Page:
Concern for mercury in pet food affects only certain cat and dog food products.
The measured presence of arsenic in pet foods does not equate to toxicity for this naturally occurring earth element.
While events that conspired to sweep petfood into the Food Safety Modernization Act of 2011 were not exclusively pathogen related, the net result has been an almost singular focus on eliminating Salmonella in petfood. Before 2007, the only area in the news that seemed to be affected by Salmonella was poultry products (i.e., chicken and eggs).
In the production of petfoods—no different than human foods—there are a number of compounds that make their way into the food that aren’t a part of the formula/recipe or stated on the ingredient listing. This is nothing underhanded or disingenuous, merely a function of the process, package and regulations.
This column is usually reserved for a review of the various features of a specific ingredient used in petfoods. But this issue, the focus is on a class of contaminants that periodically find their way into food and feed for humans and animals.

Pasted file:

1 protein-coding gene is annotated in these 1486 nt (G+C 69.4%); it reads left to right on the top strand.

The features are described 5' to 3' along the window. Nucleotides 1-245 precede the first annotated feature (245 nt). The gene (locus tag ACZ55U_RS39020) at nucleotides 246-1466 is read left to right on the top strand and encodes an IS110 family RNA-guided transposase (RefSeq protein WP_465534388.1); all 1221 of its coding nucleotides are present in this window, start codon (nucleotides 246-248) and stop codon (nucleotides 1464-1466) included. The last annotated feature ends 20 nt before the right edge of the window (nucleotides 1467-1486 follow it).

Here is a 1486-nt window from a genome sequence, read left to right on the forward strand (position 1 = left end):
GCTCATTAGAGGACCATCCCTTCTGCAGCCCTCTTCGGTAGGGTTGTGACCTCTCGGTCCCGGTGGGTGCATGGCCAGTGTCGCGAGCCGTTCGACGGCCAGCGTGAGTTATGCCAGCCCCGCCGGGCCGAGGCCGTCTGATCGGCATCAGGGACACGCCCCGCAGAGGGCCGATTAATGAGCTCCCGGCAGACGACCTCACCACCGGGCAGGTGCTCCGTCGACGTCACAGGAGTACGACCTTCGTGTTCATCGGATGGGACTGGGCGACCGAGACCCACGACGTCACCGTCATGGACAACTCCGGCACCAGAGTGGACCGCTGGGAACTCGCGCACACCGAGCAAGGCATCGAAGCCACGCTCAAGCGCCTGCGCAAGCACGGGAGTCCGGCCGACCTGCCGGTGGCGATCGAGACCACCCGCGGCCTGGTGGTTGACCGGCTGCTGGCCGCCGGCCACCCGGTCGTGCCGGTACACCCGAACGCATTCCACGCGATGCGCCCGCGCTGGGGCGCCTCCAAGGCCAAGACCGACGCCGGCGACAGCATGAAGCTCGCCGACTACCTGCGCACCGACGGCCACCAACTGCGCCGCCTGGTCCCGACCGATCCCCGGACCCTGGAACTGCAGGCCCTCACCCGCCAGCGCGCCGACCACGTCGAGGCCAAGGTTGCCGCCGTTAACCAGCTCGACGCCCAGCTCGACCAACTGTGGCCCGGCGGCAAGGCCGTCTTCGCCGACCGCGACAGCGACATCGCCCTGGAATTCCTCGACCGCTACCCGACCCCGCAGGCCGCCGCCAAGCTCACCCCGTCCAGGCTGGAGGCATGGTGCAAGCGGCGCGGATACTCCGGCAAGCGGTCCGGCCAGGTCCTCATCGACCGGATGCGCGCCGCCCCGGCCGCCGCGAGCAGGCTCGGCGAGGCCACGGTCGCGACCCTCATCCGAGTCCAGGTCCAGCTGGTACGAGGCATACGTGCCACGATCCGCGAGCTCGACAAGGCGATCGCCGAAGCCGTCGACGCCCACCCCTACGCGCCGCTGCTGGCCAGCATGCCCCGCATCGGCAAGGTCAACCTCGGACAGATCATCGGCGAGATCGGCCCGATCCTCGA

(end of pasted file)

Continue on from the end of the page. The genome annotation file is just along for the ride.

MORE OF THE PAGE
These herbs have been associated with a number of health benefits
Image: Popsicle dog Q: What are top three reasons people bring their dogs to the vet for during the summer? Once the weather begins to warm up, dogs often develop skin disease. The change in weather fills the environment with pollens, fleas, and ticks which can create an array of problems with dogs’ skin. Pollens
Image: Dog In Sling Rusty just wasn’t herself any more. At 10 years of age, the once-active Sheltie lagged behind on walks. She was reluctant to jump onto the bed and couch. And she refused to sit, even when her favorite treat was dangled above her. When pain medications alone didn’t improve the situation, her
Image: hyacinth plant ThinkstockPhotos-655458988 335 Springtime flowers are beautiful, but some are potentially dangerous to our pets. The “bulb” plants can be toxic. Botanically speaking, flower bulbs come in many forms: true bulbs, corms, tubers, tuberous roots and rhizomes. With some bulb plants, only the part below the ground is problematic; with others, it is
Image: Dog Having Ear Checked Learning in veterinary school is a lot like trying to take a sip of water from an open fire hydrant. With the sheer volume of coursework, covering everything from biochemistry, dermatology and ophthalmology to dentistry and neurology — not to mention learning all the parasite life cycles for chickens, goats,